NEW YORK (Reuters) - Morgan Stanley (MS.N), Fidelity Investments, Citadel Securities LLC and a host of other financial companies plan to launch a low-cost bourse that will compete with the New York Stock Exchange and Nasdaq.
Brokers and traders have complained for years about what they say are unjustifiably high fees charged by the big U.S. stock exchanges for data on stock trades. The news of the new exchange on Monday pushed down the share prices of the parent companies of the NYSE and Nasdaq.
“The announcement is the latest salvo in the on-going fee battle between exchanges and other market participants, and one which should be taken seriously at least from the perspective of the potential earnings pressure on existing exchanges,” said Nathan Flanders of Fitch Ratings.
In a joint statement on Monday, the companies creating the new exchange said it would look to increase competition, improve operational transparency, reduce fixed costs and simplify equity trading in the United States. Data fees are one of the biggest costs for brokers.
The venture will be called Members Exchange, or MEMX, and will be funded and controlled by nine institutions: Bank of America Merrill Lynch (BAC.N), Charles Schwab Corp (SCHW.N), E*TRADE Financial Corp (ETFC.O), TD Ameritrade Holdings Corp (AMTD.O), UBS (UBSG.S), Virtu Financial (VIRT.O), Morgan Stanley, Fidelity and Citadel.
This is not the first time that industry giants have taken on the established exchanges. A decade ago, a group including Citi (C.N), Credit Suisse CSGN.VX, Deutsche Bank (DBKGn.DE), JPMorgan (JPM.N), Lehman Brothers LEH.N, Morgan Stanley and Merrill Lynch backed a low-cost exchange called BATS. Around the same time, other industry heavyweights launched an exchange called Direct Edge with a similar goal of slashing trading costs. The two exchanges quickly gained market share, later merged and are now owned by Cboe Global Markets (CBOE.Z).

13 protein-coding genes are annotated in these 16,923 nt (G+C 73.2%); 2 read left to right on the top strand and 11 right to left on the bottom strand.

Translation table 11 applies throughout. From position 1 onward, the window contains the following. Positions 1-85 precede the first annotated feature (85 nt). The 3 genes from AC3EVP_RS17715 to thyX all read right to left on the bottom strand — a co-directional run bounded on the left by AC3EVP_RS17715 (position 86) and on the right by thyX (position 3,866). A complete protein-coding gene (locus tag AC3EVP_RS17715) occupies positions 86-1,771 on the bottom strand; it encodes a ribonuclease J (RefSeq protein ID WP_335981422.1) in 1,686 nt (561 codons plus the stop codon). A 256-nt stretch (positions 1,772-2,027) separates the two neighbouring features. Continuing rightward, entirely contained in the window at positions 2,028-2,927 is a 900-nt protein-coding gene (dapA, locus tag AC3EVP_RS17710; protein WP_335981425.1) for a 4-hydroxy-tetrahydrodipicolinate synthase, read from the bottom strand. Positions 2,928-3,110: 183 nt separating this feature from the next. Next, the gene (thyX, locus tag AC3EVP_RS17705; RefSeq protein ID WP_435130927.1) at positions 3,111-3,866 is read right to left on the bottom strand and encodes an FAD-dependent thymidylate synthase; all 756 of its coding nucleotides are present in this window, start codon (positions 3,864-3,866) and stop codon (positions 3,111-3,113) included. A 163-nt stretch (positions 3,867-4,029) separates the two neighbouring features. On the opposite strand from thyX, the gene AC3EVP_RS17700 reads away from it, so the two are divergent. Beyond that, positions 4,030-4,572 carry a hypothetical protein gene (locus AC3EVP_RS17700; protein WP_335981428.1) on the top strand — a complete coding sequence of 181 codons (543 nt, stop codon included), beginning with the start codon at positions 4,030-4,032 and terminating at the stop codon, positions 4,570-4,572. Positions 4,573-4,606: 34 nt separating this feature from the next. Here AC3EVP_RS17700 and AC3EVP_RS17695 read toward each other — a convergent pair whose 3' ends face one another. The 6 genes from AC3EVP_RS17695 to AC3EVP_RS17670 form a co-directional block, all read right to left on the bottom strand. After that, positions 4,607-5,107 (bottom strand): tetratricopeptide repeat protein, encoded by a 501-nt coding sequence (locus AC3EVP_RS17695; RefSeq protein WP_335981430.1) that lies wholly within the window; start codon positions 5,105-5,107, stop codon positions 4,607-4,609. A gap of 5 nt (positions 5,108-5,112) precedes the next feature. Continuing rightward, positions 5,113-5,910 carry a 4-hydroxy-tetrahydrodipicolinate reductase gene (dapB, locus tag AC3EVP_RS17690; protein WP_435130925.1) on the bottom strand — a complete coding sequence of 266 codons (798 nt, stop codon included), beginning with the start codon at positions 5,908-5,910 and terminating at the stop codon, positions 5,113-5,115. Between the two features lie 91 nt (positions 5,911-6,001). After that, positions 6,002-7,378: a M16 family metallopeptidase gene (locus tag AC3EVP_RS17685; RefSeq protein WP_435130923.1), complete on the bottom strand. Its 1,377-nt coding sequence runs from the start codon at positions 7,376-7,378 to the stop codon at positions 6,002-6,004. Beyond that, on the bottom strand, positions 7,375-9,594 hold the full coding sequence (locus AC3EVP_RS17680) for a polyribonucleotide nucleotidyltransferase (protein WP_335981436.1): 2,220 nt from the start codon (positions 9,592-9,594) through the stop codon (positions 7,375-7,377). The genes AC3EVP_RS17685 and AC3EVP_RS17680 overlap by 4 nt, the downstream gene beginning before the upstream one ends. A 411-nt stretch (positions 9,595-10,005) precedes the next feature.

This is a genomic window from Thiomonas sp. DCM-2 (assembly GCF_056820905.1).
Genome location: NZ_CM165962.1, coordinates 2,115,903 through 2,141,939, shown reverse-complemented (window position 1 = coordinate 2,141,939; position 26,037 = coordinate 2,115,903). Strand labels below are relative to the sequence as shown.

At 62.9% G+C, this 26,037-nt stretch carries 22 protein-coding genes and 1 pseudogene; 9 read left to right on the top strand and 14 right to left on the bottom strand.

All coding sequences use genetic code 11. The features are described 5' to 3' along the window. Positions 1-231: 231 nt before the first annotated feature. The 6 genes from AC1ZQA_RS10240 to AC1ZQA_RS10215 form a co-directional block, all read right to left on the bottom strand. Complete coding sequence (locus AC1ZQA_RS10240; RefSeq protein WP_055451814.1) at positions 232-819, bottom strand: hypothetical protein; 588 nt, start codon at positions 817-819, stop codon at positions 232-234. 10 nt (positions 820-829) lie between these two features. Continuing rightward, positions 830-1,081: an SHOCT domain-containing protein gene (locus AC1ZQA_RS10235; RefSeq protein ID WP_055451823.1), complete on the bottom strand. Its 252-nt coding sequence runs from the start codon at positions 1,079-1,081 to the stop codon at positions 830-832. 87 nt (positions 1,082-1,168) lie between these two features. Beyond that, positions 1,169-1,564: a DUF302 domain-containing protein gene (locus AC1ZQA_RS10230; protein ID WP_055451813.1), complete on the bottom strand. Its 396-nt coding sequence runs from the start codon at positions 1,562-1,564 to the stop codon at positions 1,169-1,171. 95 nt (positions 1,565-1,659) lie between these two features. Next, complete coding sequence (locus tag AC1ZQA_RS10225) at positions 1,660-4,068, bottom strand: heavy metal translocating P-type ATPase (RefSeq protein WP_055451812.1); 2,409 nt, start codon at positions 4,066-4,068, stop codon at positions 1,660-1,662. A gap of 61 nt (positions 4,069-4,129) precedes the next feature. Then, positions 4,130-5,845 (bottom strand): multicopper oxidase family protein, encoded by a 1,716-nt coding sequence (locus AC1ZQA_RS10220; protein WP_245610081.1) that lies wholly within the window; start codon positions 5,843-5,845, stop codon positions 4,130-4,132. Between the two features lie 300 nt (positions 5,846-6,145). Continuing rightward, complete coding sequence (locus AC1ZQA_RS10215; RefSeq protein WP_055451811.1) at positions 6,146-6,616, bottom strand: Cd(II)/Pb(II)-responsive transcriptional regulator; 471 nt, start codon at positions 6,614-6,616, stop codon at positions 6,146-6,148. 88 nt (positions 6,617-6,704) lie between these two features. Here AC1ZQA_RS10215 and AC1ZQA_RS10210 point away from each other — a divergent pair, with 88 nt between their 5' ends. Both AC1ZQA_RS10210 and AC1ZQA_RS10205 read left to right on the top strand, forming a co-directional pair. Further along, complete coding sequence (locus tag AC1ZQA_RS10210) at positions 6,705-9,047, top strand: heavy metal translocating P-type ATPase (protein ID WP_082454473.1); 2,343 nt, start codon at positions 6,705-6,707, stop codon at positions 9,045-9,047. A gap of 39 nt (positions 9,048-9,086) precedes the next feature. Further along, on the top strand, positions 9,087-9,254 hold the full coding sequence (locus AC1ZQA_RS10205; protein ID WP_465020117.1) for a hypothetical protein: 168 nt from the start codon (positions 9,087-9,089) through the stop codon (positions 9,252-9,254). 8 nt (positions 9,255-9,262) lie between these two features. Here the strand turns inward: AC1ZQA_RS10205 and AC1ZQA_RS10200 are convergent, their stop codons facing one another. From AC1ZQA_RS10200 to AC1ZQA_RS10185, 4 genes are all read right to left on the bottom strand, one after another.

Banks tried a similar move in Europe by setting up Turquoise to trade cross-border shares as a stick to persuade incumbent exchanges to cut data fees. Turquoise partly succeeded in its aim, but ended up being bought by the London Stock Exchange (LSE.L).
Last year, the U.S. Securities and Exchange Commission asked stock exchanges to do a better job justifying their fees for public market data. It also repealed two data price changes last May for public feeds for Nasdaq and New York Stock Exchange-listed securities for the first time.
MEMX, which plans to offer a simple trading model with basic order types and the latest technology, will also represent the interests of its founders’ collective client base of retail and institutional investors.
It will offer “lower pricing on market data, and connectivity and transaction fees,” it said.
The big three U.S. exchanges have faced criticism for surging fees for services like data feeds that brokers use to monitor movements in stock prices.
Shares of ICE were down 2.6 percent and those of Nasdaq Inc were 2.8 percent lower.
In early 2019 MEMX will file an application with the SEC seeking approval to operate as a national securities exchange, according to the statement.
The World Federation of Exchanges (WFE) hit back against criticism of bourses on Monday, saying price feeds would not exist but for the role they play.
“The price at which information is licensed is accordingly a commercial matter for each individual consumer and exchange. The WFE stands ready to assist any regulators who are concerned about the role and nature of market data,” the WFE said.
Reporting by Diptendu Lahiri in Bengaluru, Huw Jones in London and John McCrank in New York; Editing by James Emmanuel, Bernard Orr, Mark Potter and Steve Orlofsky